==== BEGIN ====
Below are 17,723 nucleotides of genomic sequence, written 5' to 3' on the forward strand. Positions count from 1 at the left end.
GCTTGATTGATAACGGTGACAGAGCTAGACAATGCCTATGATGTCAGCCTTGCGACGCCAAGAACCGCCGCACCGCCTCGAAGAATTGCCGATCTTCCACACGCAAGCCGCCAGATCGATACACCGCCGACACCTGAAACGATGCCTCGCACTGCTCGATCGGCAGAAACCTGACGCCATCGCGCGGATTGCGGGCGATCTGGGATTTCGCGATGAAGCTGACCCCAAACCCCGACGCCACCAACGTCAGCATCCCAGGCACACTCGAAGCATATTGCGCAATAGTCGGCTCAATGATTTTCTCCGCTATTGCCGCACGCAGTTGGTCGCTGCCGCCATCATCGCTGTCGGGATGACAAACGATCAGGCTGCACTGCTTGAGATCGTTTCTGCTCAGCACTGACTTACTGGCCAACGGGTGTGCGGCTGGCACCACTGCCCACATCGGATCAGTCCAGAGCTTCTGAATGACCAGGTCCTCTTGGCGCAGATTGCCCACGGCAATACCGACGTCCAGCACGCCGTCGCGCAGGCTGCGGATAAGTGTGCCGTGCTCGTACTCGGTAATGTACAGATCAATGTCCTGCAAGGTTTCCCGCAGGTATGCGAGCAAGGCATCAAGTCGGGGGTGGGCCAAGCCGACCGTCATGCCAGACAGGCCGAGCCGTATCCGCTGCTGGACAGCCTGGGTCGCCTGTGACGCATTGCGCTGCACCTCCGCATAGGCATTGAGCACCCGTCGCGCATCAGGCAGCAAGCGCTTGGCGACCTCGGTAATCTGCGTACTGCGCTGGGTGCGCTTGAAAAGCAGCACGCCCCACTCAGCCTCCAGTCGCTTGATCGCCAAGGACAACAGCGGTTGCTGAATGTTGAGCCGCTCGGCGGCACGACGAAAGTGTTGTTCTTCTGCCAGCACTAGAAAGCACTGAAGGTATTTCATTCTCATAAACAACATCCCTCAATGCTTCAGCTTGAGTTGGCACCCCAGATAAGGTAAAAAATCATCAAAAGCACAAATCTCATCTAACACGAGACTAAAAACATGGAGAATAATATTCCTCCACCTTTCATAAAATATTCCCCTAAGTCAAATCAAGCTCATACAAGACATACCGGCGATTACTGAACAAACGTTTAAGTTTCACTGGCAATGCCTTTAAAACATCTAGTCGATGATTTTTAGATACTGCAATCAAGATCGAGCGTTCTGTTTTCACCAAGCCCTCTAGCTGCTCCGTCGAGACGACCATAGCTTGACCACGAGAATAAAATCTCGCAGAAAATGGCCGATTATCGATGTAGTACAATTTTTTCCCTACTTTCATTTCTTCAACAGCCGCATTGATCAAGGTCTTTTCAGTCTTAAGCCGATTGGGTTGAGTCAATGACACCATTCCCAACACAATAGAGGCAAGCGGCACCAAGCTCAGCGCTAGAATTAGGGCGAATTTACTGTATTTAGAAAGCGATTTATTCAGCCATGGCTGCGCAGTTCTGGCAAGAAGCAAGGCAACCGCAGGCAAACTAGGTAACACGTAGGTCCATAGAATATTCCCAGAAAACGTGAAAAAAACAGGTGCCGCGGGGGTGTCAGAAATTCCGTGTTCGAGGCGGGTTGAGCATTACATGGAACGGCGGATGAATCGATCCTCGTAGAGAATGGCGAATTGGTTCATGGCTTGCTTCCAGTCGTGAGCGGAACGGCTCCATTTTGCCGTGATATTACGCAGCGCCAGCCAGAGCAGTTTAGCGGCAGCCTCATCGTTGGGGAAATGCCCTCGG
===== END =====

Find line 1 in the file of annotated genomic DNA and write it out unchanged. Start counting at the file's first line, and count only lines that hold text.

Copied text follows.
Below are 17,723 nucleotides of genomic sequence, written 5' to 3' on the forward strand. Positions count from 1 at the left end.